An Integrated Approach to Neglected Skin Tropical Diseases Can Become a Game Changer in the Global Effort towards their Control
Source IsGlobal

An Integrated Approach to Neglected Skin Tropical Diseases Can Become a Game Changer in the Global Effort towards their Control

Through its new research line on skin NTDs, ISGlobal supports the WHO in the design and promotion of the new strategy

A panel of experts – two of them from ISGlobal- has published a paper in Plos Neglected Tropical Diseases that helps develop guidance in support of the new WHO strategic direction for the control of neglected tropical diseases with cutaneous manifestations (skin NTDs). The manuscript reinforces ISGlobal’s role in the definition and implementation of an innovative agenda for action in relation to these diseases. Building on the institution’s expertise in the field of yaws, where ISGlobal researcher Oriol Mitjà made a ground-breaking contribution that has paved the way for its eradication, ISGlobal now hosts a broader research line aimed at enhancing the control of skin NTDs.

Neglected tropical diseases (NTDs) are infectious diseases occurring almost exclusively among impoverished populations in developing tropical and subtropical countries. They affect more than 1000 million people and cost billions of dollars every year. Nine NTDs result in skin manifestations that can lead to long-term disfigurement, disability and stigma. Buruli Ulcer, cutaneous leishmaniasis and yaws are some examples of these so-called skin NTDs.

In May 2013, the World Health Assembly adopted a resolution to intensify and integrate control measures in order to optimize strategies and improve the health of NTD-affected populations. The Organization is thereby leading the deployment of a new strategic direction that will determine the approach of different stakeholders (governments of endemic countries, donors, philanthropic institutions, etc.) to policies and interventions targeting skin NTDs.

At its request, the panel of experts has designed an integrated approach involving three main activities: assessment of disease burdens to identify areas of geographic overlap, training of healthcare workers for the identification of multiple skin conditions, and establishment of clear pathways for the diagnosis and management of cases in the local community when possible.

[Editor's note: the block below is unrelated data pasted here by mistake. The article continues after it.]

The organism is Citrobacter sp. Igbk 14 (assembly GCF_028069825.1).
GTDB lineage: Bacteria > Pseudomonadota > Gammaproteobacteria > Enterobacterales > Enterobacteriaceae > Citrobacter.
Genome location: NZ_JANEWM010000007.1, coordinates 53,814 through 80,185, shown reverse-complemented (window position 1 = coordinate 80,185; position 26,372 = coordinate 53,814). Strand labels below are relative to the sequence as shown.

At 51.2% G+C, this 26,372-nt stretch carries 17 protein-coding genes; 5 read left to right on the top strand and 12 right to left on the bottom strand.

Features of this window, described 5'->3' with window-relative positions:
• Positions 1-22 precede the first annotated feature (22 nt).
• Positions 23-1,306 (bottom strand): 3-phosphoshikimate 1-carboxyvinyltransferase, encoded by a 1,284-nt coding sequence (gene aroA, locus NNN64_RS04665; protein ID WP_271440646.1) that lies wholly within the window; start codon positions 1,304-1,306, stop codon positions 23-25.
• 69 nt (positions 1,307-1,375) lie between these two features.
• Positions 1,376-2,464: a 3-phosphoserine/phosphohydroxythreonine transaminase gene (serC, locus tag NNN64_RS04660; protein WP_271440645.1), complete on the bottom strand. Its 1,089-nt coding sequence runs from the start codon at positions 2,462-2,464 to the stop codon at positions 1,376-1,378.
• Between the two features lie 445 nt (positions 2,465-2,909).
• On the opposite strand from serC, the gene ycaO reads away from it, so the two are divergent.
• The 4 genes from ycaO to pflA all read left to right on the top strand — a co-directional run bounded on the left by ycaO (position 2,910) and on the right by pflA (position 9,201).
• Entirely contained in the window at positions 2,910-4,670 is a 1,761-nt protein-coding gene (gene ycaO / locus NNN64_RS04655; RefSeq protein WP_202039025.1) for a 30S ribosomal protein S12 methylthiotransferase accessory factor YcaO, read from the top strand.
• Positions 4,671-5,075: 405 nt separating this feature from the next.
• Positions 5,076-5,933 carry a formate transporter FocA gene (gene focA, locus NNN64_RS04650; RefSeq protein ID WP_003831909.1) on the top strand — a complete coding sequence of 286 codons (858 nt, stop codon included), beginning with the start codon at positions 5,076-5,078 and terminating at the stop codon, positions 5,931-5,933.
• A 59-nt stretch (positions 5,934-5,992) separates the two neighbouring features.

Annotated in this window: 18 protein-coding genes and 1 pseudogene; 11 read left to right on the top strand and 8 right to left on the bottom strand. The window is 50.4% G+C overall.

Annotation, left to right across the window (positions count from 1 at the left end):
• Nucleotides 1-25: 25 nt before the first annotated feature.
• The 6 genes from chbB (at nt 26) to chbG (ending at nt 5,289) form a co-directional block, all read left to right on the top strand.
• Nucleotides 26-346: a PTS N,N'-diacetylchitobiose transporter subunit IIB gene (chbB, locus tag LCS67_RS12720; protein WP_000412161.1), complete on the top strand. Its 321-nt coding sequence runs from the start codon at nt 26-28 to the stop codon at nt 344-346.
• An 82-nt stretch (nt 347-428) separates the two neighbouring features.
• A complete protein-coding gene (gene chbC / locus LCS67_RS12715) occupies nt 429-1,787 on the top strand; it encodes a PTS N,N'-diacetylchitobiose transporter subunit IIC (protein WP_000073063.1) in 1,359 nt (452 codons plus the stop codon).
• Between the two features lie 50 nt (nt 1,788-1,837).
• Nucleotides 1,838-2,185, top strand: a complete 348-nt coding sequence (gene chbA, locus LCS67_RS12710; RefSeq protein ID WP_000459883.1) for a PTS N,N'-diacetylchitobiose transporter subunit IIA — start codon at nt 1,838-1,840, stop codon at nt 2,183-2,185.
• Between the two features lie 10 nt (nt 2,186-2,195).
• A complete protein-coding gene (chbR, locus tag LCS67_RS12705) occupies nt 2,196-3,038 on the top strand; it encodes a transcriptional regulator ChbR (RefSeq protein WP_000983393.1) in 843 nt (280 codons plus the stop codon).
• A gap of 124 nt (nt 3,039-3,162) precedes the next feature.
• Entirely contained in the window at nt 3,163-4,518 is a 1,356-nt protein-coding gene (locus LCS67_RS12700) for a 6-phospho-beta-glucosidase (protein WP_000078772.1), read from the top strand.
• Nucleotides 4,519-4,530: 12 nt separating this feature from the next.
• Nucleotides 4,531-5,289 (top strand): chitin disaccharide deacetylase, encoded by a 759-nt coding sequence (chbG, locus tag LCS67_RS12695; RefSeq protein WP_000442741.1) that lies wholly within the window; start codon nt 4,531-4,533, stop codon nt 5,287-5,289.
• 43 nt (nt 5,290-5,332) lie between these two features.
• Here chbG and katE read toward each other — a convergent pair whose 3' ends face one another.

By boosting cost-effectiveness, the new policy is likely to strengthen the health systems of the affected countries: people suffering from skin NTDs will enjoy better triage systems and, consequently, avoid the aggravation of the symptoms and their transformation into chronic, disabling conditions. The promotion of the integrated management of these and other diseases will be paramount in attaining Universal Health Coverage, and, consequently, to the successful implementation of the Sustainable Development Goals (SDGs).

The new policy will be discussed further in the upcoming WHO meeting on Buruli Ulcer, where ISGlobal’s skin NTDs research group will contribute with its expertise in the field of yaws elimination and its interaction with other NTDs in Papua New Guinea. Moreover, in 2017 ISGlobal and the WHO will co-host a training course aimed at enhancing the overall knowledge of skin NTDs and at disclosing the potential benefits of integrating their management.

The publication of the article comes at a timely manner, a couple of weeks before the celebration of the fifth anniversary of the London Declaration on Neglected Tropical Diseases, a coordinated effort endorsed by multiple actors to eliminate 10 neglected diseases (including some skin NTDs) by 2020. This declaration, which constitutes a major milestone in the agenda of control of NTDs, highlights the need for enhanced collaboration and coordination among programs and actors, in the pursuit of greater efficiency and effectiveness.


Mitjà O, Marks M, Bertran L, et al. Integrated Control and Management of Neglected Tropical Skin Diseases. PLoS Negl Trop Dis. 2017 Jan 19;11(1):e0005136.

Source: ISGlobal